Age-Associated Deficits in Pattern Separation Functions of the Perirhinal Cortex: A Cross-Species Consensus

Sarah N. Burke, Jenelle L. Wallace, Andrea L. Hartzell, Saman Nematollahi, Kojo Plange, Carol A. Barnes

Research output: Contribution to journalArticlepeer-review

91 Scopus citations


Normal aging causes a decline in object recognition. Importantly, lesions of the perirhinal cortex produce similar deficits and also lead to object discrimination impairments when the test objects share common features, suggesting that the perirhinal cortex participates in perceptual discrimination. The current experiments investigated the ability of young and aged animals to distinguish between objects that shared features with tasks with limited mnemonic demands. In the first experiment, young and old rats performed a variant of the spontaneous object recognition task in which there was a minimal delay between the sample and the test phase. When the test objects did not share any features (" Easy" perceptual discrimination) both young and aged rats correctly identified the novel object. When the test objects contained overlapping features, however, only the young rats showed an exploratory preference for the novel object. In Experiment 2, young and aged monkeys were tested on an object discrimination task. When the object pairs were dissimilar, both the young and aged monkeys learned to select the rewarded object quickly. In contrast, when LEGOs® were used to create object pairs with overlapping features, the aged monkeys took significantly longer than did the young animals to learn to discriminate between the rewarded and the unrewarded object. Together, these data indicate that behaviors requiring the perirhinal cortex are disrupted in advanced age, and suggest that at least some of these impairments may be explained by changes in high-level perceptual processing in advanced age.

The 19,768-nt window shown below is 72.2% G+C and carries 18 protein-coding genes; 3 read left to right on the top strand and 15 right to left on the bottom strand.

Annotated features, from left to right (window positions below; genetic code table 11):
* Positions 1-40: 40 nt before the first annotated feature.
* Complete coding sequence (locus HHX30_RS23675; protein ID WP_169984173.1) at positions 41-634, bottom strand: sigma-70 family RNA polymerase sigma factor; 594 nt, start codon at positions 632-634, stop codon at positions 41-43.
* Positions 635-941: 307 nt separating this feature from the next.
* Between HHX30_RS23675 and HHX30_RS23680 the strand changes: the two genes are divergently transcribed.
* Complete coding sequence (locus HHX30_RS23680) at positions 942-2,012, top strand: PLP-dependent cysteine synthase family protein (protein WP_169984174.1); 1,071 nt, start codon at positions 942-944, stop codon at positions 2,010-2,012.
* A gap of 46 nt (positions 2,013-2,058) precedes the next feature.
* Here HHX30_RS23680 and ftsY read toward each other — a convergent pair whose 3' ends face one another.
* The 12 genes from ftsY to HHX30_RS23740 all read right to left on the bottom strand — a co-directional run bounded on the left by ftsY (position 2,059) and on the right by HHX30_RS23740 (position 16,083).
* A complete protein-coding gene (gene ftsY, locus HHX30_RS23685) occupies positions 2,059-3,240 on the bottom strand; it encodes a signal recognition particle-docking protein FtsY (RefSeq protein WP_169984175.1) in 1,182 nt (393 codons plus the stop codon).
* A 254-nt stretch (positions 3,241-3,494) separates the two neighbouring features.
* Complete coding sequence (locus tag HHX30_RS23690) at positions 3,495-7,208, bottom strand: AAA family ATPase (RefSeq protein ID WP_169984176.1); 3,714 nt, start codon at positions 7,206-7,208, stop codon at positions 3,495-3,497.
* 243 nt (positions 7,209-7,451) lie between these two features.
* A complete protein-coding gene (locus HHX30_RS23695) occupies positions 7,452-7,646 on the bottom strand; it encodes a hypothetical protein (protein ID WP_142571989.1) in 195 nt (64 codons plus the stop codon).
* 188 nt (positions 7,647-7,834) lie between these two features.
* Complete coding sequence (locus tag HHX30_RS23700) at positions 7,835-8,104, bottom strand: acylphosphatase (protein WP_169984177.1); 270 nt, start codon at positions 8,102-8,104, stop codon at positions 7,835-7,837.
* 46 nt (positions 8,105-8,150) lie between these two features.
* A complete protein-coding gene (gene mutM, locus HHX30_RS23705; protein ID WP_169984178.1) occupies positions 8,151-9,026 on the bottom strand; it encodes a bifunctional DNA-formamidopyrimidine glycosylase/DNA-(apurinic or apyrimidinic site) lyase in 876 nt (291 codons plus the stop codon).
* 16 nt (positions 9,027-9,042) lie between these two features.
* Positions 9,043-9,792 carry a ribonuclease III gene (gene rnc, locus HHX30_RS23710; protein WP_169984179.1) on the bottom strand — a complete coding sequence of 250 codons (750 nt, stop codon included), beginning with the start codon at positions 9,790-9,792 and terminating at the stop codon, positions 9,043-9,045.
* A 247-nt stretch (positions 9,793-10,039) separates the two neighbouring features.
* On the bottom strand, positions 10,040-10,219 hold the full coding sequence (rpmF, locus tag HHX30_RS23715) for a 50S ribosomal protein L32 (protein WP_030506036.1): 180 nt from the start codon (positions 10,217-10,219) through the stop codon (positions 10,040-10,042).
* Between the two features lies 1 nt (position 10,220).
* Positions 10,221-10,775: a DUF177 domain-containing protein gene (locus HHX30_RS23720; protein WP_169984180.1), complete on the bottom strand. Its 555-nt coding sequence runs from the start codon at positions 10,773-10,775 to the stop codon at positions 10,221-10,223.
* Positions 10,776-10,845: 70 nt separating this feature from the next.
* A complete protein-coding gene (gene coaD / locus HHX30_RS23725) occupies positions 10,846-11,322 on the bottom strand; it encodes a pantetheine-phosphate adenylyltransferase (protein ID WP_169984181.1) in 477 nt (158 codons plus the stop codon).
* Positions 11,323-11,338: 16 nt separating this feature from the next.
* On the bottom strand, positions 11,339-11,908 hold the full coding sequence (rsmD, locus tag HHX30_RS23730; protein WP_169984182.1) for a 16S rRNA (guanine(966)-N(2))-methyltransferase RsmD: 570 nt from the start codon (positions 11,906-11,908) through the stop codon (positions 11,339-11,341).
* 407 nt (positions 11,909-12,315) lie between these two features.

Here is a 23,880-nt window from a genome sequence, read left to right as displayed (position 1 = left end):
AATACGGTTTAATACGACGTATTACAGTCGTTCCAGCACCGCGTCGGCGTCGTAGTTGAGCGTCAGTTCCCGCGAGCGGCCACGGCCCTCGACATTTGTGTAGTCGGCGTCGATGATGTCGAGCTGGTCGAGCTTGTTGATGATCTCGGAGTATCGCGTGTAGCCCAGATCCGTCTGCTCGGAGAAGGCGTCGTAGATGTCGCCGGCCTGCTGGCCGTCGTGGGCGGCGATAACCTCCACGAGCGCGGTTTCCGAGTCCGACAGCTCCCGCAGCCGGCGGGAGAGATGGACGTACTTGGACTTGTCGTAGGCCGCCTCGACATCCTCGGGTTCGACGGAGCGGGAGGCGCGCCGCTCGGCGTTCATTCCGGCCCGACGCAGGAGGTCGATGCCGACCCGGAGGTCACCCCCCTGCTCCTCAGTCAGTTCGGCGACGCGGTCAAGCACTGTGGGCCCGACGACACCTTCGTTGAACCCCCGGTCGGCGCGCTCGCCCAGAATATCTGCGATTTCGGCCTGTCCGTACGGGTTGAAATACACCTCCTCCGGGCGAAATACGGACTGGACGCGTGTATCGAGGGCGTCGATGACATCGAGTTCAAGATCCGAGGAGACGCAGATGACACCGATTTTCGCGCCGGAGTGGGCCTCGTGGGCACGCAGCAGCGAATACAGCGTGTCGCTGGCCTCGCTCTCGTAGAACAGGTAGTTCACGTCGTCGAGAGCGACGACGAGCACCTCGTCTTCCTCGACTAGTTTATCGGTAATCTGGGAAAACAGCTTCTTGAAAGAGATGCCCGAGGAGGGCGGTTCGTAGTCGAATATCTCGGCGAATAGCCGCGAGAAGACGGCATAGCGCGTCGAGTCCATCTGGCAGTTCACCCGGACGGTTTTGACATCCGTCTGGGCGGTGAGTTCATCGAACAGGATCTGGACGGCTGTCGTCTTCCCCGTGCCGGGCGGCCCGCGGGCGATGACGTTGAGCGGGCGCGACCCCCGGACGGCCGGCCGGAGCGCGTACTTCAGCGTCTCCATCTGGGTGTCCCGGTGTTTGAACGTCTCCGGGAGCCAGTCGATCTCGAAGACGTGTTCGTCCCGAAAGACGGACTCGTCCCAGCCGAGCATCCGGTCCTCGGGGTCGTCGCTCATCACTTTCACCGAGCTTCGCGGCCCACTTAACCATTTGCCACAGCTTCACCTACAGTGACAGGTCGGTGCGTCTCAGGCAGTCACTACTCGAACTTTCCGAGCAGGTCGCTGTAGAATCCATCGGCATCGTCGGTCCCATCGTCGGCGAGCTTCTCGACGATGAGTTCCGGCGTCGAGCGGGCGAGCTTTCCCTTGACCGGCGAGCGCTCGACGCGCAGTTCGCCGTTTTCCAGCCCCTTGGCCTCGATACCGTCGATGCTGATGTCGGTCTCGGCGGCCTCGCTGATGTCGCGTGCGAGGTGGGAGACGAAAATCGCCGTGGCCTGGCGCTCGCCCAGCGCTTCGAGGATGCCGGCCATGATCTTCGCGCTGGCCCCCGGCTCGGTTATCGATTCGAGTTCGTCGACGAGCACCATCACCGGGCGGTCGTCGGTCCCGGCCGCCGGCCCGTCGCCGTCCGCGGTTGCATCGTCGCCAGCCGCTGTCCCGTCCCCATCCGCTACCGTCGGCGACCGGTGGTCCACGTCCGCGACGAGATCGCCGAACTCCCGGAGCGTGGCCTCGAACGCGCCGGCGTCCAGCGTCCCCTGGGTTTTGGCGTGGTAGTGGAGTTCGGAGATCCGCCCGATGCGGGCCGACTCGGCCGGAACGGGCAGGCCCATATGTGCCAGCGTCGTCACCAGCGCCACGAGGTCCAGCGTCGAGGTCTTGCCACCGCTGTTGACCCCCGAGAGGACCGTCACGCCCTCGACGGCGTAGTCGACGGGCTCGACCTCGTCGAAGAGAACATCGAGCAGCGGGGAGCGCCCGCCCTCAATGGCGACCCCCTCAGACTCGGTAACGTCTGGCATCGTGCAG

Original languageEnglish (US)
Pages (from-to)836-847
Number of pages12
JournalBehavioral Neuroscience
Issue number6
StatePublished - Dec 2011


  • Aging
  • Dentate gyrus
  • Monkey
  • Object discrimination
  • Rat

ASJC Scopus subject areas

  • Behavioral Neuroscience


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